• Have the sale contract drawn up by your lawyer not the seller’s
  • Request documentation proving that the business and its contents are owned by the seller
  • Get proof that all bills are settled
  • Talk to neighbouring businesses about the frequency of flooding, power and water cuts


Rents can top 50,000 baht (£1,100 or $1,500) a month in prime areas.

But QVC Barclay warns about buying too cheaply, saying that paying a million baht (£22,000 or $35,000) for a bar means that the “chances are you will last a year and not have any more customers than the previous owner – who sold it because of lack of business and ran out of money!”

In addition to the lease you are likely to have to pay 'key money' for keys to the premises.

Describing it as a “minefield” Barclay says that key money is sometimes due again when the lease is renewed and isn’t always in proportion with the business’s valuation.

He suggests you clearly understand the terms of the key money and to get a signed receipt.

Whether leases are month-by-month or annual – increasingly common – they can rise when they expire, so obviously annual leases are preferable.

Ownership restrictions

Cigarette, liquor and food licences must be held in the name of the majority owner – who must be Thai.

QVC Barclay says it is “essential” that you protect yourself with a contract written up by a lawyer.

You can either run the business as a partnership with a Thai partner or as a company.

“Remember having a company you must pay tax, accounting fees and other expenses and more, but you are far safer than with a partnership,” advises QVC Barclay.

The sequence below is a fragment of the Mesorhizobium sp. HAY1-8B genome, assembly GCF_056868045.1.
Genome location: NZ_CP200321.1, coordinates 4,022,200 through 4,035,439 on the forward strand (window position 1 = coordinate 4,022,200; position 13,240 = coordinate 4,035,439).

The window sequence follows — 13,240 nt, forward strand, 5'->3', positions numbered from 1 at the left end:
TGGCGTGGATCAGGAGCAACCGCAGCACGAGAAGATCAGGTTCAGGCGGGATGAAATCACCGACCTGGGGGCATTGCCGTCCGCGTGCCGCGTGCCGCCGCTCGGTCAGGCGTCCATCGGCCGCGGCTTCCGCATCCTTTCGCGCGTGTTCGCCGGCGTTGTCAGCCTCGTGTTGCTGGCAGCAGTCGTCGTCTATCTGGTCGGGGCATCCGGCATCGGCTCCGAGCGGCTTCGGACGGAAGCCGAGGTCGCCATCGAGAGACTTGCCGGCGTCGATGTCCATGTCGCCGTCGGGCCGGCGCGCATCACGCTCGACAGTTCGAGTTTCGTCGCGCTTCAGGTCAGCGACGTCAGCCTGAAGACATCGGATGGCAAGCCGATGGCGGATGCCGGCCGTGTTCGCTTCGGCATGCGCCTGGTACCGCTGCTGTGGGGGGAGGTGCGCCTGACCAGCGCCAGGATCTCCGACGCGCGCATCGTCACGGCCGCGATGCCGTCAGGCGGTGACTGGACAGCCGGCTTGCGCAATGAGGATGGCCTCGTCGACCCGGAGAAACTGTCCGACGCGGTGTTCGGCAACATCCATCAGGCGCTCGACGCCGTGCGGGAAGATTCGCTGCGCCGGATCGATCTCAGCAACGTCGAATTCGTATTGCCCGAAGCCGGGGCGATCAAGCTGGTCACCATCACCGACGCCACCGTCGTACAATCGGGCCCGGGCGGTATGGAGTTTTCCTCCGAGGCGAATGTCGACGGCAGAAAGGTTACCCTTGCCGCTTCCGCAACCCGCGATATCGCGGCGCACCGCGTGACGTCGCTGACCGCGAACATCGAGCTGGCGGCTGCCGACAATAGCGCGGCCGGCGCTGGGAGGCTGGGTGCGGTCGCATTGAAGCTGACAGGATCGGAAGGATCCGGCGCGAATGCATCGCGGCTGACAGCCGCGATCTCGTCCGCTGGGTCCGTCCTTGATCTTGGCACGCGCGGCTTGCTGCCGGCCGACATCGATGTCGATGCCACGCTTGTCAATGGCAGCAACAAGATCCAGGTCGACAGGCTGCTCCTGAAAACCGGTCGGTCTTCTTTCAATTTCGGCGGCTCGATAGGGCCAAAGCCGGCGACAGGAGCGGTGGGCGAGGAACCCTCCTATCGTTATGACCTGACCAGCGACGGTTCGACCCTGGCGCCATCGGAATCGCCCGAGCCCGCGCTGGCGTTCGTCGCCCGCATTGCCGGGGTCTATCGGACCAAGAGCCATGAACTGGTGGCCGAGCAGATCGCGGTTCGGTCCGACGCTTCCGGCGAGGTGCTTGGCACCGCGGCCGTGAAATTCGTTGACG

Choose a partner who you trust – better still, one with good English as expats are likely to be your main customers.

Running the business

If like most people you’ve only visited Thailand in the high season, then be aware that the bars aren’t that busy all year round.

Calculate your cash flow needs bearing in mind that from April to November your takings will be considerably lower.

Buying a bar is rarely a path to great wealth – but get it right in Thailand (a big but) and you can live comfortably on fairly modest takings.

“I’m not doing this for the money,” said McCarthy, adding that he probably takes home “under $25,000 a year” – but that gets him “a big, three-bedroom house with a couple friends” and he drinks and eats for free at the bar.

Major tourist hubs like Pattaya and Chiang Mai have hundreds of bars so you need a clear selling point and ways of attracting people.

Check out the competition – what the successful ones get right, what the unsuccessful ones do badly – and apply those lessons to your own business.

Brian McCarthy, who co-owns his bar with two of his best friends, also counts many of his customers – mostly expats – as friends.

However, “a rough day usually involves trying to diplomatically deal with a lot of way-too-drunk people.”

The challenges are sometimes similar, sometimes of a different nature, to those encountered in the bars of his homeland:

“Keeping the power and water on, the bar stocked, the staff content, the police andneighbouring business owners happy, and maintaining the always poorly built property can be very difficult when everyone else has English as a second language (at best).”

 He also admits that “legal problems are taken care of with bribes.”

Browse bars for sale in Thailand on

Faye Ferris

About the author

APAC Sales & Marketing Director for, the world’s most popular website for buying and selling businesses globally and attracting over 1.5 Million visitors each month. To contact Faye please email [email protected]